The menu features curry fried rice, noodle dishes, spring rolls, and authentic Thai dishes. Thai Peppers will be the only Thai restaurant in Dominion Valley, she said.

People think of spicy, hot food when they think of Thai, so that’s why Gordon chose the name “Thai Peppers.”

“The name is easy to remember, and our food can be hot or mild,” said Gordon.

The new location will feature a darker interior than the Thai Peppers restaurant in Bristow.

“We used a lot of copper, gold, silver and brown while the other restaurant has a lot of red. There is more of an older crowd here while Bristow has more young families, so we didn’t want anything too poppy,” said Gordon.

The new restaurant will also feature a full bar. Gordon is still working through the permitting process with Prince William County, so she cannot yet offer an opening date.

Gordon’s new restaurant sits just doors down from the new Macaron Tart patisserie shop.

When it does open, Thai Peppers in Dominion Valley will be open 11 a.m. to 9:30 p.m. Monday through Thursday, 11 a.m. to 10 p.m. Friday, noon to 10 Saturday, and noon to 9:30 p.m. Sundays.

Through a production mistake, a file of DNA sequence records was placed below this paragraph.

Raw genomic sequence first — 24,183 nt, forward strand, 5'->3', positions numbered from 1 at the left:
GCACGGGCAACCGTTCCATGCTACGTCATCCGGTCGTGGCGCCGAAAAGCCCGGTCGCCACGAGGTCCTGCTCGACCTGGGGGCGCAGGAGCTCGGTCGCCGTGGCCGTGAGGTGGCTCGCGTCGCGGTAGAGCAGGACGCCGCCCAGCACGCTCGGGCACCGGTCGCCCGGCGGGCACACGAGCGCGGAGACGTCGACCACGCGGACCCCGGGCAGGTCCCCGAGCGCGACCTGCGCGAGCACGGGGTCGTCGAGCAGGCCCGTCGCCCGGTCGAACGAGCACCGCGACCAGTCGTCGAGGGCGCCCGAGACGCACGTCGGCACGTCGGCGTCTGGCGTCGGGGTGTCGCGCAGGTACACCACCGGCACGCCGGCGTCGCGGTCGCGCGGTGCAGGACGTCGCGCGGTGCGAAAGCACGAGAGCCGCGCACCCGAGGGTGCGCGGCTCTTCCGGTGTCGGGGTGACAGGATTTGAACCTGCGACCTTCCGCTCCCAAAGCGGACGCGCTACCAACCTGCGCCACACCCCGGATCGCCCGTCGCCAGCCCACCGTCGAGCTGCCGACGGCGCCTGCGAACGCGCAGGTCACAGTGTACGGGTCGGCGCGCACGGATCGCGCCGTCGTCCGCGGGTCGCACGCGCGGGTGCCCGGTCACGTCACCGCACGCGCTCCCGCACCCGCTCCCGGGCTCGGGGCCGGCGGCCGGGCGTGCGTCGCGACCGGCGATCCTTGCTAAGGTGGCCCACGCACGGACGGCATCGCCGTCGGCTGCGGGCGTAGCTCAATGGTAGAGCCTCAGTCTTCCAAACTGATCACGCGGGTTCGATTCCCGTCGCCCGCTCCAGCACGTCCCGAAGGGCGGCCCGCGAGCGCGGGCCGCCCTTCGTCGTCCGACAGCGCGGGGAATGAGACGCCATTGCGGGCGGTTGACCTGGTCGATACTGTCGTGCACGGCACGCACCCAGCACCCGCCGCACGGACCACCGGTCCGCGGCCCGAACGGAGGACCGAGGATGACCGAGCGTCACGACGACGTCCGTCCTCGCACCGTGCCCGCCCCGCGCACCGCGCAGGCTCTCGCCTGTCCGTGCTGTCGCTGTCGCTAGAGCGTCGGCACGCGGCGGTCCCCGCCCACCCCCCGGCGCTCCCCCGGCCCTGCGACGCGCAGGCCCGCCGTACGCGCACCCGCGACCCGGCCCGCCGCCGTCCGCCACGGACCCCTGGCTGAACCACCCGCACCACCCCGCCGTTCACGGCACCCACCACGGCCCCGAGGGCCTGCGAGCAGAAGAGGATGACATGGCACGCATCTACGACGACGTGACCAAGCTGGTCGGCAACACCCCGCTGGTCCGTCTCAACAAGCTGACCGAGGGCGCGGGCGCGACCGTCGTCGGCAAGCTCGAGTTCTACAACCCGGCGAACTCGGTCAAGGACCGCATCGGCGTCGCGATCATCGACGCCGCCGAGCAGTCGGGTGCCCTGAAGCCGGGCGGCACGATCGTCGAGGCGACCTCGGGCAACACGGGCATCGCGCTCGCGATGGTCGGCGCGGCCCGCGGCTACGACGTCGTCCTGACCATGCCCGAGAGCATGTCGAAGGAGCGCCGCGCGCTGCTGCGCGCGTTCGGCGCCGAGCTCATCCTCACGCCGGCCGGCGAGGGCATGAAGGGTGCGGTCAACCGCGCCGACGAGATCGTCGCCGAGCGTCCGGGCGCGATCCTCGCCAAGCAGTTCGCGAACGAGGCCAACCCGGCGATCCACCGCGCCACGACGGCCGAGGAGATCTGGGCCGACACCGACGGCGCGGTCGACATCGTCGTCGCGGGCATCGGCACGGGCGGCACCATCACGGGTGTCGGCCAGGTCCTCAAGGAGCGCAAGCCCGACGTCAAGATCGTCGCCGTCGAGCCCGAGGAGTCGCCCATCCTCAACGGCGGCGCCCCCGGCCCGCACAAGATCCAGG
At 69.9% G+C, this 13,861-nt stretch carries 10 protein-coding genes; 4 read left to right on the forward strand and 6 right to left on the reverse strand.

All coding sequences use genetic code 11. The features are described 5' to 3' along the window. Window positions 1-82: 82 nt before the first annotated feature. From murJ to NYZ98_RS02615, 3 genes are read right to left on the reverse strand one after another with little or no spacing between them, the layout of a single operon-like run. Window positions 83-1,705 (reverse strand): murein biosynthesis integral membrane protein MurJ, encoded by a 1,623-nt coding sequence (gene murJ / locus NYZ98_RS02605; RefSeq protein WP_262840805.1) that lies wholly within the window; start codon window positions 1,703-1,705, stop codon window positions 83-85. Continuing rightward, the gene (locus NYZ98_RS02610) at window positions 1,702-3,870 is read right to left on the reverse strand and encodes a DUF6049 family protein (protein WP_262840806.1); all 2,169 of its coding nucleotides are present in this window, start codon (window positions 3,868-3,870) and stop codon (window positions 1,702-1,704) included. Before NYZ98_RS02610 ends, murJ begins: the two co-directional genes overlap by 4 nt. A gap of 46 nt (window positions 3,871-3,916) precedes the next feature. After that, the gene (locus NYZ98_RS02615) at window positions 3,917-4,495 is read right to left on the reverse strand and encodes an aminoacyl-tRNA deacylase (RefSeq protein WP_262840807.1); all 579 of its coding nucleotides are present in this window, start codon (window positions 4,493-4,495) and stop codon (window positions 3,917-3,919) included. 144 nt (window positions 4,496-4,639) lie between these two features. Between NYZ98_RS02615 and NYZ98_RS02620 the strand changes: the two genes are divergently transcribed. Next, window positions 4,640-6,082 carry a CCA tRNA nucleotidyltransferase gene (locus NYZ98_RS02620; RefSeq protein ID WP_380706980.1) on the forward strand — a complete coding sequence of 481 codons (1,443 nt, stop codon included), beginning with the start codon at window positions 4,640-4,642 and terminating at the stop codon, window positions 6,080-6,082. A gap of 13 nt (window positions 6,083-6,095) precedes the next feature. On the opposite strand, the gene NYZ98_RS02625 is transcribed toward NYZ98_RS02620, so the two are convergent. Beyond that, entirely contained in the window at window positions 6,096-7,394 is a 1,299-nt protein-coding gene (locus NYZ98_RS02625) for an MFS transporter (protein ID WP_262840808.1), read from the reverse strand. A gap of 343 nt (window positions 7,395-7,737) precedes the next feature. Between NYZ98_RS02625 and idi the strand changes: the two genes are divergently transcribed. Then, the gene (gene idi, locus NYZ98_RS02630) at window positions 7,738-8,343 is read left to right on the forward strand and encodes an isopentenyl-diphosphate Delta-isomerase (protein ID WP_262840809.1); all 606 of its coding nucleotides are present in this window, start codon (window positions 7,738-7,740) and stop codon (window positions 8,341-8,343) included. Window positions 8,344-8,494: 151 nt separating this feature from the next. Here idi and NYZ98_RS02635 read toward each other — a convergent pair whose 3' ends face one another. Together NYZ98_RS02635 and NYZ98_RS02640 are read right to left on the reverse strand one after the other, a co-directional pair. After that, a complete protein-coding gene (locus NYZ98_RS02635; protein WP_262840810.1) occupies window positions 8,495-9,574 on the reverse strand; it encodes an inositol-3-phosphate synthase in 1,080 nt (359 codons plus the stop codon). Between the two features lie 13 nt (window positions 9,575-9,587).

Volunteers needed for Dumfries Christmas parade, tree lighting

Volunteers are needed for the Dumfries Annual Christmas Parade and Tree Lighting Ceremony on Dec. 5, 2015.

The parade will start at noon, and the tree lighting will start at 5 p.m.

Volunteers will receive a t-shirt and have the opportunity to serve the community.

Interested parties should contact Community Services Director Brittany Heine at 703-221-3400, ext 144 or by email Bheine[at]

Dominion backs overhead route for Haymarket power line


Senator Dick Black talked to Potomac Local about Dominion’s decision to urge the placement of a new power line in Haymarket above ground instead of a hybrid option that included a portion of the power line built above ground and a portion below.

“This what we had been worried about, and had rallying people over.
We had greatly hoped Dominion would recommend the underground route along I-66.”

“The battle will shift to the State Corporation Commission, and we intend to continue fighting it all the way all the way through the process.”

Original post

Dominion Virginia Power will petition Virginia’s State Corporation Commission to build an overhead power line in Haymarket.